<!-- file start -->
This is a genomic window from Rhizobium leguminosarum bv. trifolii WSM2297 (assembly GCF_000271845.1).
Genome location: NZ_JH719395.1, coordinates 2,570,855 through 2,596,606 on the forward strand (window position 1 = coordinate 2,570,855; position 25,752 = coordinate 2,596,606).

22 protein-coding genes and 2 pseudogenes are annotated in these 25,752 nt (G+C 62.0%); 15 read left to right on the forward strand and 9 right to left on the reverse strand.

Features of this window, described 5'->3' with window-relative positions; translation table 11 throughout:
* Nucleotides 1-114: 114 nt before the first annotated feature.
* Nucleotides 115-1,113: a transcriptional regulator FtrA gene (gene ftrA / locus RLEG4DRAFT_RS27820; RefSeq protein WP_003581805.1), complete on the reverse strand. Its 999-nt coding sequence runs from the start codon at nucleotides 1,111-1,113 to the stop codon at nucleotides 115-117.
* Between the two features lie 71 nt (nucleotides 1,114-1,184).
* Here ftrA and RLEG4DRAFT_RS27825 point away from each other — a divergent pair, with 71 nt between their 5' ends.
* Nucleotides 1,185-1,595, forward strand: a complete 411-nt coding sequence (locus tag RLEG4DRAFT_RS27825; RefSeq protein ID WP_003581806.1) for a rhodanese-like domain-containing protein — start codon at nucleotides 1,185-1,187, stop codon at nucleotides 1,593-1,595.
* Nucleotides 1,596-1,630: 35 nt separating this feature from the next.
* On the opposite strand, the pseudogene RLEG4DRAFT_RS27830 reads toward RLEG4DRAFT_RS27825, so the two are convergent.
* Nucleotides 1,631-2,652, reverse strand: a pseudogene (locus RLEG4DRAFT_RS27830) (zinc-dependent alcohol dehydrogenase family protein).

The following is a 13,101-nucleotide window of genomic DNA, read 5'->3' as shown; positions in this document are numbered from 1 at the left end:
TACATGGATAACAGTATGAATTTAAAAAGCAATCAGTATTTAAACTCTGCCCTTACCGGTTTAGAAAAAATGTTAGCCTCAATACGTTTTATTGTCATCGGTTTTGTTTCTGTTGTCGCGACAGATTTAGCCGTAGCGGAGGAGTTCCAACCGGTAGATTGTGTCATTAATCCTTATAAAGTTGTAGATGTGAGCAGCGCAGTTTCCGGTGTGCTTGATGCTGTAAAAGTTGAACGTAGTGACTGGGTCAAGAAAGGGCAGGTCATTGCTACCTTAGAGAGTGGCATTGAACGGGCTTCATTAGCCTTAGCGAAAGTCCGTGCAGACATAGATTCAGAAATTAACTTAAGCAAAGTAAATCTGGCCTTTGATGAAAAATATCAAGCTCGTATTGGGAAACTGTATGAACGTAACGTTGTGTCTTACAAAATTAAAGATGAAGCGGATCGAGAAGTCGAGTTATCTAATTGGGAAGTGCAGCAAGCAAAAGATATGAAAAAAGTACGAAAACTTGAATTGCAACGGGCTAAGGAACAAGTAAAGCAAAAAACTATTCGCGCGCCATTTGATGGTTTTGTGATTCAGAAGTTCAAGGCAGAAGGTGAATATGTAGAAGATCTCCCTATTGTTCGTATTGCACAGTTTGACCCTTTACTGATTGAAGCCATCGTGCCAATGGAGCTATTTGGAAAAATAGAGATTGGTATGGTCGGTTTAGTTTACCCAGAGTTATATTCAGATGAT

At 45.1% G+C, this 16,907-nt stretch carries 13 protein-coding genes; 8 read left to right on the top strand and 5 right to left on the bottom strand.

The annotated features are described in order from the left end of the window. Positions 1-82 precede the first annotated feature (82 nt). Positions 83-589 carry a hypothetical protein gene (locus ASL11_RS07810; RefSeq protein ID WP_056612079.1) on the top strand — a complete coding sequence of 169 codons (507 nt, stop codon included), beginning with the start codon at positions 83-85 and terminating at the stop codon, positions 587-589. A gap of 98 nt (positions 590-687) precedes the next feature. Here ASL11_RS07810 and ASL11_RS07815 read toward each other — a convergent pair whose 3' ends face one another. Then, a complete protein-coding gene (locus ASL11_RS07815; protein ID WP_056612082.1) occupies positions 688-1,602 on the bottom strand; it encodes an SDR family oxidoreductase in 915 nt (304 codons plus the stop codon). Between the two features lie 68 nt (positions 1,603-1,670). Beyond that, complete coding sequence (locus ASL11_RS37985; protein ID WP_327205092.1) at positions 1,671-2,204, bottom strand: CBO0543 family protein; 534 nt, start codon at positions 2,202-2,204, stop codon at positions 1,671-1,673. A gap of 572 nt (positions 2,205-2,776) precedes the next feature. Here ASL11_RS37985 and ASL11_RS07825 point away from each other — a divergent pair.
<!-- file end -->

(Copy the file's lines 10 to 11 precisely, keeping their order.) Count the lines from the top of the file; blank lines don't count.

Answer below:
* Nucleotides 1,596-1,630: 35 nt separating this feature from the next.
* On the opposite strand, the pseudogene RLEG4DRAFT_RS27830 reads toward RLEG4DRAFT_RS27825, so the two are convergent.